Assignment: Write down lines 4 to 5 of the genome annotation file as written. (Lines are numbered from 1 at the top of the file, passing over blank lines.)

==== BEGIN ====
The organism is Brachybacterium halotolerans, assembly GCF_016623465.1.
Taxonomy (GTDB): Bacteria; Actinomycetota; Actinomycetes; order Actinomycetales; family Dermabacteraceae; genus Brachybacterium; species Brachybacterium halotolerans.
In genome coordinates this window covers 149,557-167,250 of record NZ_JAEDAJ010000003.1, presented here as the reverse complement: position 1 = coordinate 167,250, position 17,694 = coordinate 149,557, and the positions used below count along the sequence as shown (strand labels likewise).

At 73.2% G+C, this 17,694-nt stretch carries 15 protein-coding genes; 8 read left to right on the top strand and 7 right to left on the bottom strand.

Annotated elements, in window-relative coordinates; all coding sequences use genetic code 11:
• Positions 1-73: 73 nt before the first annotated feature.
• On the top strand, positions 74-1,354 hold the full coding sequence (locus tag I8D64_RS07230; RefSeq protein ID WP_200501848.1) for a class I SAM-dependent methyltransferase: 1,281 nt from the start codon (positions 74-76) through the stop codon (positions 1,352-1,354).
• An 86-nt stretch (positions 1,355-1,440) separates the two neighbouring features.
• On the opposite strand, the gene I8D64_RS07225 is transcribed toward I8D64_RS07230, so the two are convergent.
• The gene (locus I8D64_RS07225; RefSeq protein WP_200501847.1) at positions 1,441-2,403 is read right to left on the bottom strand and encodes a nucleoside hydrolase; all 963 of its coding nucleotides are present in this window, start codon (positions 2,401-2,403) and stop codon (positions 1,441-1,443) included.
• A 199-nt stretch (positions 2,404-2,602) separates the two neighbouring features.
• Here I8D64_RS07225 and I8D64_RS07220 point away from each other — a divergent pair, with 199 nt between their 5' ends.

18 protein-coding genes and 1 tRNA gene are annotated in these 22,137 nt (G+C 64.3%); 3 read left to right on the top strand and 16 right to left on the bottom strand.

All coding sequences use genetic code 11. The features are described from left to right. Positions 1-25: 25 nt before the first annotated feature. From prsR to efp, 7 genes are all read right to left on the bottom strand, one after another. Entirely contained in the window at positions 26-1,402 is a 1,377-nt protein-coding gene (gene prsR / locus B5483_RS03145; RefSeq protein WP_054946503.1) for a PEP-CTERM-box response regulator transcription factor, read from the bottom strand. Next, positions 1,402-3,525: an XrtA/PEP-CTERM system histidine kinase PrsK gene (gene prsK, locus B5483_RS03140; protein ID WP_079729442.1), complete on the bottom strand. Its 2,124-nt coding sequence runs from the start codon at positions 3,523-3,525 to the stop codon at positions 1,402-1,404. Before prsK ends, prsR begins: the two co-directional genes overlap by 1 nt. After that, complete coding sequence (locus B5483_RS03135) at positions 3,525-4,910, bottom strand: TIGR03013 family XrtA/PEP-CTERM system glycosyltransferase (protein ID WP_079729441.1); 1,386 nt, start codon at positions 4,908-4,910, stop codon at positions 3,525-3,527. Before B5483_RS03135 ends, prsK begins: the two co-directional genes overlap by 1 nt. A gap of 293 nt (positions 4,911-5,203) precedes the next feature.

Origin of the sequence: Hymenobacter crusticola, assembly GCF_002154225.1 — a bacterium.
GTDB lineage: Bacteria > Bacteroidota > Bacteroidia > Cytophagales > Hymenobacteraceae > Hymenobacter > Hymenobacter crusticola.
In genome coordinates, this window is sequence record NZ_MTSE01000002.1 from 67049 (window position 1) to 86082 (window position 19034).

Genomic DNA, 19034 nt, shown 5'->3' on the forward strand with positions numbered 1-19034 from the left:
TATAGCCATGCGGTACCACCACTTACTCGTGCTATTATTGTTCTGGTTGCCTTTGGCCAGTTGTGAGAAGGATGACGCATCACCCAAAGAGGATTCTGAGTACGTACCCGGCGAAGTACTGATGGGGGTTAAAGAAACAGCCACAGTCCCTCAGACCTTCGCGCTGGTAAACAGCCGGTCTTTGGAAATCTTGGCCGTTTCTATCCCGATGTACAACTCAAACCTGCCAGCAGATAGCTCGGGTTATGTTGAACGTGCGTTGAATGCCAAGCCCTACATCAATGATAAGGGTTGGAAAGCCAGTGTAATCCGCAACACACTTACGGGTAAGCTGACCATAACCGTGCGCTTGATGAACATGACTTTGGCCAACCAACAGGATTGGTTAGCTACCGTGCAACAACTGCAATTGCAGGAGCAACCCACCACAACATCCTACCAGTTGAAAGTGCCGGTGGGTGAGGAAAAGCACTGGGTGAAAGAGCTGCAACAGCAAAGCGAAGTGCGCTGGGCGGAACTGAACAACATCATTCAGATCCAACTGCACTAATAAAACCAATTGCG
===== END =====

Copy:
At 73.2% G+C, this 17,694-nt stretch carries 15 protein-coding genes; 8 read left to right on the top strand and 7 right to left on the bottom strand.

Annotated elements, in window-relative coordinates; all coding sequences use genetic code 11: